Although nowadays, if you google “hp zbook vs elitebook,” you will instantly find relevant results, during the internet’s humble beginnings, we had to click and scroll through countless pages. Of course, at the time, search engines were always compared to physical libraries, so we still marvelled at their uniqueness and novelty. Yet in spite of our disdain for the ancient paper system, ironically, it was precisely a librarian who first conceptualised faceted navigation, one of the most advanced search features in software today.
After completing his education in library science at University College London, Indian Mathematician Siyali Ranganathan took immediate steps to reorganise libraries in a more scientific manner. In 1933, he published Colon Classification, a book describing what today is hailed as the very first faceted system. Since then, Ranganathan’s creation has evolved to become a standard search feature in e-commerce websites such as Amazon and eBay, along with other internet giants like Google. Yet despite its illustrious advocates, faceted search may be used by any company wishing to help customers quickly and intuitively browse through vast quantities of data.
The system is best explained through examples, because at this point, although we may not recognise it by name, we have certainly all come to use faceted search. It is the handy filtering feature that allows users to narrow their search results down to the products they desire. For instance, if a user would only like to see laptops with a 15in screen, a 1TB hard drive and a cost between £500 and £700, they would simply have to search for the product, and then with just a few extra clicks, select the appropriate characteristics — or “facets” — that would reduce thousands of devices to a list of 100 or less.
While this convenience is easily taken for granted, the actual process of implementing these systems can be extremely complex and time-consuming. Although software engineers are able to create the illusion of searching through millions of products in real time, in reality, such a feat would require enormous computing power. Instead, sophisticated algorithms are created beforehand to tag items with custom metadata or automatically extracted text. This can be accomplished rather quickly for small volumes of data, but as a company grows, implementing large-scale faceted systems often becomes a considerable investment.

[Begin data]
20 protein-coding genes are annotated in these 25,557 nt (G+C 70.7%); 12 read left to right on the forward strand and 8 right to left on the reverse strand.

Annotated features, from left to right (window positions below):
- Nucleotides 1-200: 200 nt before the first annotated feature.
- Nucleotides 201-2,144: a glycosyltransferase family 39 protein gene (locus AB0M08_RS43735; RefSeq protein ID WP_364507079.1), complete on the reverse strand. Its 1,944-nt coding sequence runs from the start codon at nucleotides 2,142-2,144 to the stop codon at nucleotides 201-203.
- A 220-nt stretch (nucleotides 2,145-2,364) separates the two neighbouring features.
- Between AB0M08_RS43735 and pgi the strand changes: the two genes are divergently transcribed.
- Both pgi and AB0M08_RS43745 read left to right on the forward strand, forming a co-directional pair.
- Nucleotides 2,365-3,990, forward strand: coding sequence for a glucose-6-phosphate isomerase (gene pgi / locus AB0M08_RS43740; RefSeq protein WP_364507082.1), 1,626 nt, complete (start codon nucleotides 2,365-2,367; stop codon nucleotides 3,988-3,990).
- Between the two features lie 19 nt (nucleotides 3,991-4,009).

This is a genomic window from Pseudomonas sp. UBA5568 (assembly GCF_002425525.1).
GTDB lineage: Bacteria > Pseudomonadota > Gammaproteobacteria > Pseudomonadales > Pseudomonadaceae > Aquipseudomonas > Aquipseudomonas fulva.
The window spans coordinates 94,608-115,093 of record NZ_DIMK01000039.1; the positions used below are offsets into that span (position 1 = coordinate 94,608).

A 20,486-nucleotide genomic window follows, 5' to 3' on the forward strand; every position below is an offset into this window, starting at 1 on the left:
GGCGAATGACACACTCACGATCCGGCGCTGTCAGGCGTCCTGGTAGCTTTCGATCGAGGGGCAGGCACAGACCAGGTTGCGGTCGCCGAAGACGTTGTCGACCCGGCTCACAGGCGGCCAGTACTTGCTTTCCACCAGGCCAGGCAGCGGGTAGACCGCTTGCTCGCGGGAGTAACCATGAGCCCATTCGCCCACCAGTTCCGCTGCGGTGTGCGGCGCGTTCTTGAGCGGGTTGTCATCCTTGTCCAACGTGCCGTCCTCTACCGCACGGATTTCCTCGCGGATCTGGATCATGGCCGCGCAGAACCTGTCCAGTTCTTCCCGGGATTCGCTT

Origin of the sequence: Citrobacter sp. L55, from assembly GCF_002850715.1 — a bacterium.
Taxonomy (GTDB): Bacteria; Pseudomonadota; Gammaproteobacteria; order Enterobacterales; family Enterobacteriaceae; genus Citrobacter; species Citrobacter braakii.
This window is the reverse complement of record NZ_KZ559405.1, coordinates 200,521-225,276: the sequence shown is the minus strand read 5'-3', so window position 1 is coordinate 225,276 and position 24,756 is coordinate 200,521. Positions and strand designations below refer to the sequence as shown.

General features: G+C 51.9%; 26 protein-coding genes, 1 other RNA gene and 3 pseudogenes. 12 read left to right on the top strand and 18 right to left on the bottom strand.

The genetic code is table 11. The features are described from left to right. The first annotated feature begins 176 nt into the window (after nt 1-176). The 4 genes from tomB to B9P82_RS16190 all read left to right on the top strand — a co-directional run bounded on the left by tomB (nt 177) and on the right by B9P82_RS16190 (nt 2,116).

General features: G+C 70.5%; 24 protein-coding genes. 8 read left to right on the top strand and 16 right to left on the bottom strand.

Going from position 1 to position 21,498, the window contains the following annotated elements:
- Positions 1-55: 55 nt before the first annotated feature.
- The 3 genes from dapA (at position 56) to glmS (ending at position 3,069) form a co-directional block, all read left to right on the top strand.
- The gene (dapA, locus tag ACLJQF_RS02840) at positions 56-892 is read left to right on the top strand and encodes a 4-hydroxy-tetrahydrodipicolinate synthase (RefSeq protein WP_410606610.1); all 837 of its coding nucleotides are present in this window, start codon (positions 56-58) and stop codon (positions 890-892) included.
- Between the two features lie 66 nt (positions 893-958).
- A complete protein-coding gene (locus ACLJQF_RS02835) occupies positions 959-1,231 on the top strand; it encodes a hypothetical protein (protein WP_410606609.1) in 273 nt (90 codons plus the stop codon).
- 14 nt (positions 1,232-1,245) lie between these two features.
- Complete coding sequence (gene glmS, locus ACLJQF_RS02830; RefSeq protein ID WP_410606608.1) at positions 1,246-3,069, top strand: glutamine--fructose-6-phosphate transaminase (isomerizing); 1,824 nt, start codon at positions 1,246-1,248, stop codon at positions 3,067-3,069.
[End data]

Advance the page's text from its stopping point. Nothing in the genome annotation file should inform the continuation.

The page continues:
Despite anything to the contrary, bigger companies that require sorting through thousands or even millions of items can greatly benefit from the feature, as smart facets may even be customised to teach consumers the sort of questions they should be asking themselves, much as a salesperson would do in a conventional store. In this way, customers searching for a dress may be guided to narrow results by size, brand, colour and any other chosen facets. This creates a much more complete and fluid shopping experience for desktop and mobile devices alike.
But faceted search is most definitely not exclusive to retailers. Today, companies from every sector are finding new ways to use the technology, and for these, it is important to note that maintenance may at times be necessary. As more items are added to the database, it is not uncommon for a faceted system to eventually stop working as it used to. In this case, software developers are able to make the required adjustments to ensure systems are equipped to handle additional volumes of data.
With a recent survey revealing that no more than 40 percent of American retailers employ these systems, much like Ranganathan was years ahead of his time, companies leveraging faceted search today are able to place themselves vastly ahead of the competition.
In order to help you stand out on the world stage, Software Planet Group use state-of-the-art technologies like Apache Lucene and Solr to deliver advanced faceted solutions for both small and large businesses — so your customers never have to stress over timeworn search features again.